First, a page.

The Demonstration House was designed with several goals in mind:
It should be “net-zero,” meaning that it should annually generate on-site as much power as is consumed. It is, however, connected to the local utility, so that any excess generated energy is exported to the utility, while power is imported from the utility whenever the solar system output is insufficient to meet demand.
Net-zero should be achieved by a combination of energy efficiency measures and generation of energy using the roof-top solar system.
It should comfortably accommodate a family of four and at least 12 people for demonstrations, tours, instruction, or dining.
It should be designed for aging in place.
We chose to emphasize energy-efficiency rather than solar generation in the design for several reasons:
Our local utility rates are considerably below the national average, at approximately $0.07 per kilowatt-hour (kWh) flat rate.
Our climate is relatively cloudy, limiting the productivity of the solar system relative to most parts of the country.
Federal incentives for solar systems are decreasing and Washington State’s incentive programs have been spotty.
Taken together, the payback for investment in a solar system is longer than is the case for many energy efficiency measures.
We chose to be guided by the national Passive House standard (US Department of Energy: Climate-Specific Passive Building Standard – see Resources for details) for our energy efficiency measures. This standard sets regionalized limits on peak and annual heating and cooling loads for buildings. To save money, we did not seek formal certification.
Key Architectural Decisions
We began by purchasing a flat lot with a protected Southern exposure – optimum for the solar system and passive heat gain through windows.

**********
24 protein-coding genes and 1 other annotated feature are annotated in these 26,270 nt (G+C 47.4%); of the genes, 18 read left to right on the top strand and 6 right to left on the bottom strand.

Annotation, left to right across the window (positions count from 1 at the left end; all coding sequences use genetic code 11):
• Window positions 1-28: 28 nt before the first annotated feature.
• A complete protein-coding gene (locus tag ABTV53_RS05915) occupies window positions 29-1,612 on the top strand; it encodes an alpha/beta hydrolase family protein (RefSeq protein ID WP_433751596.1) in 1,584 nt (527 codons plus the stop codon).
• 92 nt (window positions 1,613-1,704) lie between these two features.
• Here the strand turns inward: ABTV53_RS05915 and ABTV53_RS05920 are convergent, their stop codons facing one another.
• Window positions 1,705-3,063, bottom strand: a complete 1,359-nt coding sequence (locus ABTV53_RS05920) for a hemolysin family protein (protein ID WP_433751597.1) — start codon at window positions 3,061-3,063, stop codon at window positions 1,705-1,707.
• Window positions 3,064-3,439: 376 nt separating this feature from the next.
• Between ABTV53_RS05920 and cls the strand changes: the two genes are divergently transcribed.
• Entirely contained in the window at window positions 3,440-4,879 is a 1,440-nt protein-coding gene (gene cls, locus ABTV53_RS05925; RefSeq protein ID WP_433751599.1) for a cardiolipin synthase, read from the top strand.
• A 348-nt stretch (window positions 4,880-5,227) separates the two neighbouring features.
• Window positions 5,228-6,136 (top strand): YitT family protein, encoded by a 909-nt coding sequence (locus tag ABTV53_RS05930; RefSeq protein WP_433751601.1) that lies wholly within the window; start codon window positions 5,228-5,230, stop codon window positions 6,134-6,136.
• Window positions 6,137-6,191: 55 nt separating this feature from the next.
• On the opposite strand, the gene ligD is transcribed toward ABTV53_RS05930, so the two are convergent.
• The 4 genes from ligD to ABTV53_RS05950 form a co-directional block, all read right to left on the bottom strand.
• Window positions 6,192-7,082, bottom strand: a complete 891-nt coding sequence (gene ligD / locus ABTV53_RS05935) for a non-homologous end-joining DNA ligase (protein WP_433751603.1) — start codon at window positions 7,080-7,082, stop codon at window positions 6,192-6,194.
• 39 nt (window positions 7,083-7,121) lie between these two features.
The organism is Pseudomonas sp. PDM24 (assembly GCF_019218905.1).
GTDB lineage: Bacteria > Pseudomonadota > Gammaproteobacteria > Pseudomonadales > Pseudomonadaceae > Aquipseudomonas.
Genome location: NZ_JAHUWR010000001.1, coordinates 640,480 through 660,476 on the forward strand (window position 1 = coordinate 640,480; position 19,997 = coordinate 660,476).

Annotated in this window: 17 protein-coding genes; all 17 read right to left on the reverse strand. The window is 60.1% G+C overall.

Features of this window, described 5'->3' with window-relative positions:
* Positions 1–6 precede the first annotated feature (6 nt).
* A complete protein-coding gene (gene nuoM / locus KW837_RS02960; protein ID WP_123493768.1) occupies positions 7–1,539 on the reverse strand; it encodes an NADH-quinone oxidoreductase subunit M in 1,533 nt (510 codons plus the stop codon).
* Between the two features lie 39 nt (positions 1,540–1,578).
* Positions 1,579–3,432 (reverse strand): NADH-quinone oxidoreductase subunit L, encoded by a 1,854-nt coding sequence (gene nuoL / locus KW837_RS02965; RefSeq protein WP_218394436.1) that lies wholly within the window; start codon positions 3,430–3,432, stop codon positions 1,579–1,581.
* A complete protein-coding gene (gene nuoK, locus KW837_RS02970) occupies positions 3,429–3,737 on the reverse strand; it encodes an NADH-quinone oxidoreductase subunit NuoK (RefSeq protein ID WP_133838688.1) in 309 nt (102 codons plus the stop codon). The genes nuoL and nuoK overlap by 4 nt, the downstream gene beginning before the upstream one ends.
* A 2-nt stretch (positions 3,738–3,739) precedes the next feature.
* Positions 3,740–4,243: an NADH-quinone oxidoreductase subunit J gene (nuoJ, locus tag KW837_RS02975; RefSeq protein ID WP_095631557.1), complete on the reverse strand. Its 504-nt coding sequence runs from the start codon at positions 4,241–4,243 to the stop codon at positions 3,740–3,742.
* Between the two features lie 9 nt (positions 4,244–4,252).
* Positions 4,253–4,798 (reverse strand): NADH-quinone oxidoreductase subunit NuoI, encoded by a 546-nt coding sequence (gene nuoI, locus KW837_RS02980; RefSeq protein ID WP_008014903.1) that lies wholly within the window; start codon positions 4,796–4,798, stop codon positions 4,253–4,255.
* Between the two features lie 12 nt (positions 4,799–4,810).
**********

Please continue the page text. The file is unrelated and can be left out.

Aging in place dictated a single story structure. The exterior is a simple rectangle because any other shape would require more wall length to enclose a given floor area. It is also the least expensive to build. It is oriented with the long dimension running east-west.
At 31’ X 71’ the house requires about 8% more wall area than would a square house with the same floor area, but we felt that was more than offset by the energy gained through the south-facing windows and attached sunroom.
The simple gable roof provides ample space for the solar collectors and is also the least expensive and most reliable roof to build. The roof slope (about 40 degrees) is optimal in this area. To ensure a clear space for mounting solar panels, all roof vents (except for those over the mechanical room) were routed to the north-facing roof facet.
The roof trusses span the full 31’ width of the house, and thus there are no interior supporting walls, and thus no interior foundations, further minimizing construction cost.(Note that, although the picture shows a flat area at the top, the peaked portion was added later – otherwise the trusses would have been too big to fit on the truck.)
A mechanical room housing the heat pump, water heater, and whole-house ventilation system is centered in the house. This reduces the length of ducts and pipes, thereby increasing efficiency because hot water and heated (or cooled) air reaches the edges of the house without losing as much energy in the trip.
In the same vein, the basic ceiling height was set at a little over nine feet, with about one-third of the ceiling dropped to eight feet to create an interior chase so that whatever energy is lost from ducts and pipes stays within the house (instead of heating the attic!) The left picture shows the framing for the dropped ceiling over the kitchen on the left and over the hallway on the right, while the right picture shows ducts and pipes installed in that space over the hallway.
The roof trusses were designed with a “hip” so that the ceiling height in the attic doesn’t taper to zero, as the case with conventional trusses, but is still two feet high at the north and south walls. In the picture, the short vertical truss member serves to create an attic “outer wall” above the house wall. This allows the attic insulation to be effective over the entire house.
We choose to use a concrete slab-on-grade floor. From an energy-efficiency standpoint such a floor provides a thermal “flywheel” that reduces day-night temperature swings. It also has several practical advantages:
Lack of moisture or critters under the house.
No wooden members to rot if there is a plumbing leak.
Simplified handicapped ramp construction as the floor level is just eight inches above ground level.
A level transition from the (detached) garage floor to the house floor.
Other important architectural details will be discussed in the Insulation, Airflow, and Sunroom topics.